How to make college a reality for your child
Maybe you're a college graduate yourself, or maybe you decided to go straight into work or raise a family instead. No matter your own background, if your child wants to go to college in the US, there are ways to support them on their journey. From preparing your child for academic advisor interview questions, to getting them access to financial aid options, as long as you’re there to help them through the process they’re sure to succeed. Whether you've been planning since birth or just had the concept sprung on you, you can help.
Be realistic when talking about plans
Your child needs to have a realistic goal for how they're going to pay for school. Some schools are more expensive than others. Community colleges are a solid place to get general education credits before transferring to a four-year institution for a specialized degree. Similarly, trade schools are often inexpensive. But sometimes kids will have their hearts set on a gorgeous out of state academy with a beautiful campus and a huge price tag.
Make sure your child fills out the FAFSA application and applies for grants and scholarships. If there's still a balance left to pay after that, you might consider a parent loan. Unlike student loans, parent loans aren't your child's responsibility. You can borrow from a private lender and pay them back over time. For people who can't afford a college fund or a splashy tuition purchase, a loan is often the best way to be able to send your kids to college without the financial burden of tuition.
Encourage applying to many different schools
Plenty of students have a dream school. Maybe they've taken a campus tour, or maybe they've just heard riveting stories from former alumni. But there's no guarantee of acceptance to a school, no matter how good your child's grades or how diverse their extracurriculars are. By applying to several different schools, your child gets a safety net. They'll also be able to compare financial aid packages and scholarships from different offerings. That way, they can make the best choice for both their short-term educational experience and long-term future.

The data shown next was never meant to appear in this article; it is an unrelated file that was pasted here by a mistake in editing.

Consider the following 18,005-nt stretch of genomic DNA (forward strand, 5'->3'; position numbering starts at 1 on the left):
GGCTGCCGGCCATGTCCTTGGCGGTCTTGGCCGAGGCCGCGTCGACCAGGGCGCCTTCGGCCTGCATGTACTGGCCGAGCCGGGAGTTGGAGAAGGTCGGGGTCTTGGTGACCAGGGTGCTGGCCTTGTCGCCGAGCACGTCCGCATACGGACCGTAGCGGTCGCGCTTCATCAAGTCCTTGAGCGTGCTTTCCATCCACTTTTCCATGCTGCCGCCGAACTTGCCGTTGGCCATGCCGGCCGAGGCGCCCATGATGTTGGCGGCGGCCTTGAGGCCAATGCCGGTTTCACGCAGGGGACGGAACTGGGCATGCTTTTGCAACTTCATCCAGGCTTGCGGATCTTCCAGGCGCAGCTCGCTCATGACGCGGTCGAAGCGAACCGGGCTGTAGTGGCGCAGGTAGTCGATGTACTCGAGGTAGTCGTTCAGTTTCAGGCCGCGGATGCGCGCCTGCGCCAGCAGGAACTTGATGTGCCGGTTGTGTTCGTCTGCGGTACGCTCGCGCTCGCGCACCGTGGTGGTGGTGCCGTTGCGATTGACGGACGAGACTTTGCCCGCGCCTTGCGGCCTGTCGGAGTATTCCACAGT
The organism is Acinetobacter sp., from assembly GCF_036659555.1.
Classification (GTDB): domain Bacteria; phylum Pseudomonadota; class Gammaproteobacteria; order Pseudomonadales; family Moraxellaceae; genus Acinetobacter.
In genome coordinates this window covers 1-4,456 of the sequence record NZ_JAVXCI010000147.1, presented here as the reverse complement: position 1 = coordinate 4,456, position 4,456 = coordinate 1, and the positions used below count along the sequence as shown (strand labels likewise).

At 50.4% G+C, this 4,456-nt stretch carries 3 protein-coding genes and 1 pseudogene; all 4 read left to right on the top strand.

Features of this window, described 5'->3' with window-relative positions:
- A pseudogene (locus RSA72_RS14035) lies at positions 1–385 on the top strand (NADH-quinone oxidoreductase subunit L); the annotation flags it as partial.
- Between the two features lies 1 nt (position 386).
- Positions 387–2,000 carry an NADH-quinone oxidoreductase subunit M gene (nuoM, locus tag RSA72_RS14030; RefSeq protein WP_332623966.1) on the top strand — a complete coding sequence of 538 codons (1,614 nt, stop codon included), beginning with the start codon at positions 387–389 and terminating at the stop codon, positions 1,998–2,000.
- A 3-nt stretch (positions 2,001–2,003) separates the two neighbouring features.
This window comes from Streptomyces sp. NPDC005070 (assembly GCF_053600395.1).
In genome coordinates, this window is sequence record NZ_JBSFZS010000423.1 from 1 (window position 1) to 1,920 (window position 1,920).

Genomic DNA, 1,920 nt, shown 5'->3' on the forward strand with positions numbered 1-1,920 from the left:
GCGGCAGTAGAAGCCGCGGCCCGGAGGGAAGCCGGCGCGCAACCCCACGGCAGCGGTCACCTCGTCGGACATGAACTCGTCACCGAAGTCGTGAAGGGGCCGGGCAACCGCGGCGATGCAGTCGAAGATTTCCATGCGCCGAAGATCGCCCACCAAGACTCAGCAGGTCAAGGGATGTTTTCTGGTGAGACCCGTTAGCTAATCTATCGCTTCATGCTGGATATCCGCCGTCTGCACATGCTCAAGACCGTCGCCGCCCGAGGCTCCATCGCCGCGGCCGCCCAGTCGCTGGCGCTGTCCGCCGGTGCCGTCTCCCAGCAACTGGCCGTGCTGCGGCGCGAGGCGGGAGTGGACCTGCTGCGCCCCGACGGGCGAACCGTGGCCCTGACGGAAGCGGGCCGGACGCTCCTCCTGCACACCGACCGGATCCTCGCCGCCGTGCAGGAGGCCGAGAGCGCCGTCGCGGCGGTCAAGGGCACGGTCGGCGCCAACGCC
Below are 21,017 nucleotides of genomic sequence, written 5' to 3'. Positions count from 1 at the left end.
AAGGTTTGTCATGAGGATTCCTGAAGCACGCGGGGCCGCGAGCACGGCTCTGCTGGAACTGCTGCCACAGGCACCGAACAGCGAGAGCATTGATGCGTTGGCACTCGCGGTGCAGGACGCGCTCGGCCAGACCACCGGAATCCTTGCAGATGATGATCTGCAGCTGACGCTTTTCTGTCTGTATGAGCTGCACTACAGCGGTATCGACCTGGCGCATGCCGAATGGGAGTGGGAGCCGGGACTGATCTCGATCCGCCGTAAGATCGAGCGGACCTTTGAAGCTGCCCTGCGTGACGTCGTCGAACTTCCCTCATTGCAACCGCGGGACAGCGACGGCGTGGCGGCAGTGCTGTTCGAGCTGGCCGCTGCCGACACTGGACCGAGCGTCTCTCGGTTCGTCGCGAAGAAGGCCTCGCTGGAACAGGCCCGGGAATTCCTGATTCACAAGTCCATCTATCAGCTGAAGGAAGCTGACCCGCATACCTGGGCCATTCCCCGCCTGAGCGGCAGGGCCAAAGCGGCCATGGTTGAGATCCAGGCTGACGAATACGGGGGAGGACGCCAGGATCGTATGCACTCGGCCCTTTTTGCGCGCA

Help them prepare for interviews and tours
Interviews are a key part of the college process. If the campus is far away, you might spring for a trip across the country. If that's out of your price range, make sure you give your child the best preparation possible for their Zoom interview. It's important for your child to know that the interview is a two-way process. In addition to answering questions about themselves, they'll be able to ask questions about the school. What are the policies? What opportunities are there? How many students attend and major in your child's field of interest? The more questions they ask, the more the interviewer will remember them. It's also good to bring a thank you note or send a follow-up email before the end of the interview day.
Look into the academic opportunities at each institution
Different schools specialize in different things. Is your child an artist, a scientist, a reader? What are they hoping to do with their life? What do they want from college? The right college for them is whichever one gives them confidence that they're on the right path. Make sure your child has a plan.